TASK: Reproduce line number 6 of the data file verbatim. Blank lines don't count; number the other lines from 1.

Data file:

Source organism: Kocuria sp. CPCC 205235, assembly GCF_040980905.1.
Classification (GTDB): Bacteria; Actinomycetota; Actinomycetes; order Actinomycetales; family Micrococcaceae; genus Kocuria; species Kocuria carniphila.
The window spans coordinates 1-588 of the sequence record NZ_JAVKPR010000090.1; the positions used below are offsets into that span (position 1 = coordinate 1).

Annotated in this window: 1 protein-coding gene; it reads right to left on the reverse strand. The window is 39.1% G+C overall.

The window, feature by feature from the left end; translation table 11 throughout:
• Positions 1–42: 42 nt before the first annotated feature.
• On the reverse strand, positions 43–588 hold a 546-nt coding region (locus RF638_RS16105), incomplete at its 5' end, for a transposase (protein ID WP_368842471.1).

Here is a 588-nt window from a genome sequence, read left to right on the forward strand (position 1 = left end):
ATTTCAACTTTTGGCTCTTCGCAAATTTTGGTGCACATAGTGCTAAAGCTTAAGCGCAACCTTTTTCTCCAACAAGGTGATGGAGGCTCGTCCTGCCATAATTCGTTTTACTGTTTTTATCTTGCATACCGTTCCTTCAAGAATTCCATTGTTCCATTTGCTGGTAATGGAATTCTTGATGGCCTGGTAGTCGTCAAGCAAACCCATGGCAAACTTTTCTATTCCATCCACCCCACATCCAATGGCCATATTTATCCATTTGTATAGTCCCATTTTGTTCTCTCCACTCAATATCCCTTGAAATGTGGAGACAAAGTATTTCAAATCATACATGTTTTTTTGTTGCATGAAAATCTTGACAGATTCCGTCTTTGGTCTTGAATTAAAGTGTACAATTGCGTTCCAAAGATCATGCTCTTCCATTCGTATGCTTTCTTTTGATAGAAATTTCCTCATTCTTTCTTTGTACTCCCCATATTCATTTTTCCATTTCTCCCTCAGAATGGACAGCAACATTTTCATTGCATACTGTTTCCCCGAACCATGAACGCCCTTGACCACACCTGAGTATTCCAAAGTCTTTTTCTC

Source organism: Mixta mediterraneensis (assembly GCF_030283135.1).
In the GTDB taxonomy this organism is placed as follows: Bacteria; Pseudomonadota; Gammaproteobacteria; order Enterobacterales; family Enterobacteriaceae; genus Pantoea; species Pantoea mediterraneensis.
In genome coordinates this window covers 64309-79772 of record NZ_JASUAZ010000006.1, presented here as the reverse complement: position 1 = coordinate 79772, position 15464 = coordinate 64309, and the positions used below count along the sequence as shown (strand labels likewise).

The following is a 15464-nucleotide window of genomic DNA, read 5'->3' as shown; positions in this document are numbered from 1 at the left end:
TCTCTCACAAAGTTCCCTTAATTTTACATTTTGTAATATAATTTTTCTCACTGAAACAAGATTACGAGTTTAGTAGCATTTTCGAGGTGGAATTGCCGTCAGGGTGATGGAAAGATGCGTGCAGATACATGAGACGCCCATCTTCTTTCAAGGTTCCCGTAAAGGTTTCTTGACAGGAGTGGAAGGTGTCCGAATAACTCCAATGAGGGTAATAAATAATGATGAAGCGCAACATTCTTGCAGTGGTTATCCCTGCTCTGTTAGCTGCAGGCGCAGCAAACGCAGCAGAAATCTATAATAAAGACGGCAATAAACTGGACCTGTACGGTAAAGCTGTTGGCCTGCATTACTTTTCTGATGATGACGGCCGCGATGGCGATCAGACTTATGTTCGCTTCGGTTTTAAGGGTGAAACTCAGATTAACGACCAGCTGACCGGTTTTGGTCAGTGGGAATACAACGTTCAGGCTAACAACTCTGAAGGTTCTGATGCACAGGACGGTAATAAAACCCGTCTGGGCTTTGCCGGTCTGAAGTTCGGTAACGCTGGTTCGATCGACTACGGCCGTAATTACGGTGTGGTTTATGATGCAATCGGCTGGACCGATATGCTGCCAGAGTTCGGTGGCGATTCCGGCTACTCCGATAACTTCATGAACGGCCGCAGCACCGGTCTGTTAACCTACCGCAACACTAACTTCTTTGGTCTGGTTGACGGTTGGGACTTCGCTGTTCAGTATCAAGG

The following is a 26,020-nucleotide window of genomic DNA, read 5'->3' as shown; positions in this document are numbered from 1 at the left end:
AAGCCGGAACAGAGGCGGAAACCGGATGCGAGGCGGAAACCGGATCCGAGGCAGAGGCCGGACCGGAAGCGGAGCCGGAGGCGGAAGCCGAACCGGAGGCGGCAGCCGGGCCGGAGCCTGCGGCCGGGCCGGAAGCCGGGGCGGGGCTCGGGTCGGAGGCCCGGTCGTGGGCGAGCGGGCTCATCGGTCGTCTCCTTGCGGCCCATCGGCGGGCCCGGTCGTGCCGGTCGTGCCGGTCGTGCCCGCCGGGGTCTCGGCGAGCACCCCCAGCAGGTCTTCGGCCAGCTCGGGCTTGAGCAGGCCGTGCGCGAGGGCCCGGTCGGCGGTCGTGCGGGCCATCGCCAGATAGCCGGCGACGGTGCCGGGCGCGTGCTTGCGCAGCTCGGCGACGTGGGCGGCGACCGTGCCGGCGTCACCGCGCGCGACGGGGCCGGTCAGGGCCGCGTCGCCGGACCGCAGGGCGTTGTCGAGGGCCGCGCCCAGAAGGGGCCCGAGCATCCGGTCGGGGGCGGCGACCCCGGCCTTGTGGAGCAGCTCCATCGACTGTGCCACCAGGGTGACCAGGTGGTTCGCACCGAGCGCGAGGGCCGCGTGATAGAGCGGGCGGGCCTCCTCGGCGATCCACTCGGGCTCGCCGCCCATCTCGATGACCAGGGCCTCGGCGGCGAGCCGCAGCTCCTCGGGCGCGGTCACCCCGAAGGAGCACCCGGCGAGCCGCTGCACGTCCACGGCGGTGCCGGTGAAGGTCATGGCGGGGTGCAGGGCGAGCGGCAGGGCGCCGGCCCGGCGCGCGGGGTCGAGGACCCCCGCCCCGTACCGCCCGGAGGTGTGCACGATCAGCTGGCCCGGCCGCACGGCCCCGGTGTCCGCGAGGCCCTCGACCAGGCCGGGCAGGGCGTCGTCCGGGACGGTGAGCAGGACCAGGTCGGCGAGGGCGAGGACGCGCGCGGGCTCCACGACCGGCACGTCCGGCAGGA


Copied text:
• Positions 1–42: 42 nt before the first annotated feature.